Kidney patient on exercise bike while receiving dialysis

Dialysis patients get on exercise bikes for new study

Kidney dialysis patients at Salford Royal are getting on their bikes and exercising while they’re being treated.

They are taking part in a research study to look at the effects of exercise on their health and quality of life.

The PEDAL trial builds on previous research showing that people with chronic kidney disease who take part in exercise programmes can improve their mobility, health and well-being.

But like many of us, people who have kidney failure can find it difficult to keep up a fitness regime – even when we know that regular exercise is better for us than an occasional gym session.

With this research study, patients use a specially designed stationary exercise bike three times a week – each time they dialyse.

Each time they cycle for around half an hour and they can then also carry out some other leg exercises with light weights aimed at increasing muscle endurance. Both the bike ride and the exercises are tailored to each individual patient’s level of fitness and allow them to build up their strength and stamina with more intensive work-outs over time.

They continue the exercise programme for nine months and are closely monitored throughout, with checks on blood pressure, oxygen levels and heart rate. Researchers are also carrying out assessments of their health and quality of life after six, nine and 15 months of starting the study. These will be compared with patients who are on dialysis but not taking part in the exercise programme.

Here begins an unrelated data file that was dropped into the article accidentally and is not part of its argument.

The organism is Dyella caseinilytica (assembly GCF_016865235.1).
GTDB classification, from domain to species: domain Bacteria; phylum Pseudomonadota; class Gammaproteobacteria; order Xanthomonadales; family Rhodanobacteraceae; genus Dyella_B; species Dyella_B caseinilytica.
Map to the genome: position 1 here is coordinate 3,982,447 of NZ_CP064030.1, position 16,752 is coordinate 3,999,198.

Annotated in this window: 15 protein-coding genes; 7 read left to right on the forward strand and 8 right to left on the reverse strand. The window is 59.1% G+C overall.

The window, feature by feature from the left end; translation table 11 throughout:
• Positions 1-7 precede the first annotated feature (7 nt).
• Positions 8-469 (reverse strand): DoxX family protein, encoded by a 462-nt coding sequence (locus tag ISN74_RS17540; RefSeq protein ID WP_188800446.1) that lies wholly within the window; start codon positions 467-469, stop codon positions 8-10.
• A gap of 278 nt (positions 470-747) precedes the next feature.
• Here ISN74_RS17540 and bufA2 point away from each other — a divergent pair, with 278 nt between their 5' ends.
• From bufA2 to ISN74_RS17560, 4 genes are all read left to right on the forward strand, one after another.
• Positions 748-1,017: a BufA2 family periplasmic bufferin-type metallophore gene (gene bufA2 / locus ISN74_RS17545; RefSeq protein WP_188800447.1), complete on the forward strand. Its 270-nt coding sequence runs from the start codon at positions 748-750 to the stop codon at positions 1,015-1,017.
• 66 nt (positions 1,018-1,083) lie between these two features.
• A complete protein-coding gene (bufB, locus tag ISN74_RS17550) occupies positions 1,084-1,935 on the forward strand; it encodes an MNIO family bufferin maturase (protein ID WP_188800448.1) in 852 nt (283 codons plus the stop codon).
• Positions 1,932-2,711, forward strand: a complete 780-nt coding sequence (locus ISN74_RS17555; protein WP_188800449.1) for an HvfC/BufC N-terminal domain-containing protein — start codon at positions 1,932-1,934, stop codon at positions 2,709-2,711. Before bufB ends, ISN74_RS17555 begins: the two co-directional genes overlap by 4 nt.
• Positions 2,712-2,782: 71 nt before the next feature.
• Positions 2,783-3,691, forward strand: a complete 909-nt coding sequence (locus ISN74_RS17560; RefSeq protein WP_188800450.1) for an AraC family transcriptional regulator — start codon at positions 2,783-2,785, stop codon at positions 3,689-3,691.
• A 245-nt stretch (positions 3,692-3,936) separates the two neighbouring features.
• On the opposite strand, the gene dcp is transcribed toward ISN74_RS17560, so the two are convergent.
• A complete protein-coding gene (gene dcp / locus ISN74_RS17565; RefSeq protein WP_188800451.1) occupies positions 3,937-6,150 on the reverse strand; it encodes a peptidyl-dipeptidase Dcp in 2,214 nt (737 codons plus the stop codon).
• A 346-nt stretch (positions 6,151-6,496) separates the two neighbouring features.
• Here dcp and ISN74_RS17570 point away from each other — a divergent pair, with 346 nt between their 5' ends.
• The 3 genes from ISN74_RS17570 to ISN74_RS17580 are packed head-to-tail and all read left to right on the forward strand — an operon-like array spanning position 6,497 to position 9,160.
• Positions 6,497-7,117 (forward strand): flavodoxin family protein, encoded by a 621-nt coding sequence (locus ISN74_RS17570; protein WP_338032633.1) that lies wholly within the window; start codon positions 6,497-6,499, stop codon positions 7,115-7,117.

Physiotherapy Assistant Garry Trew

Physiotherapy Assistant Garry Trew has been working with 12 patients at Salford Royal’s dialysis unit and 17 at Bolton’s.

He said: “When people are having dialysis, they’re linked up to the machine for up to five hours at a time. The exercise is something enjoyable to do while they’re being treated rather than just watching TV or listening to music. Patients are reporting that they feel better and can do more than they ever imagined. There have been other spin-offs too – some patients have joined a gym, others have improved their diets and one is swimming three times a week as well as exercising while they’re here.”

Salford Royal is one of six centres nationwide involved in the PEDAL trial, which is aiming to recruit 380 participants. Our local principal investigator is Professor Phil Kalra and Lilian Hlongwane is the trials nurse lead. PEDAL is being led by Professor Iain Macdougall from King’s College Hospital NHS Foundation Trust and funded by the National Institute for Health Research Health Technology Assessment Programme (NIHR HTA Project Ref 12/23/09 ). The study is expected to finish in March 2018.

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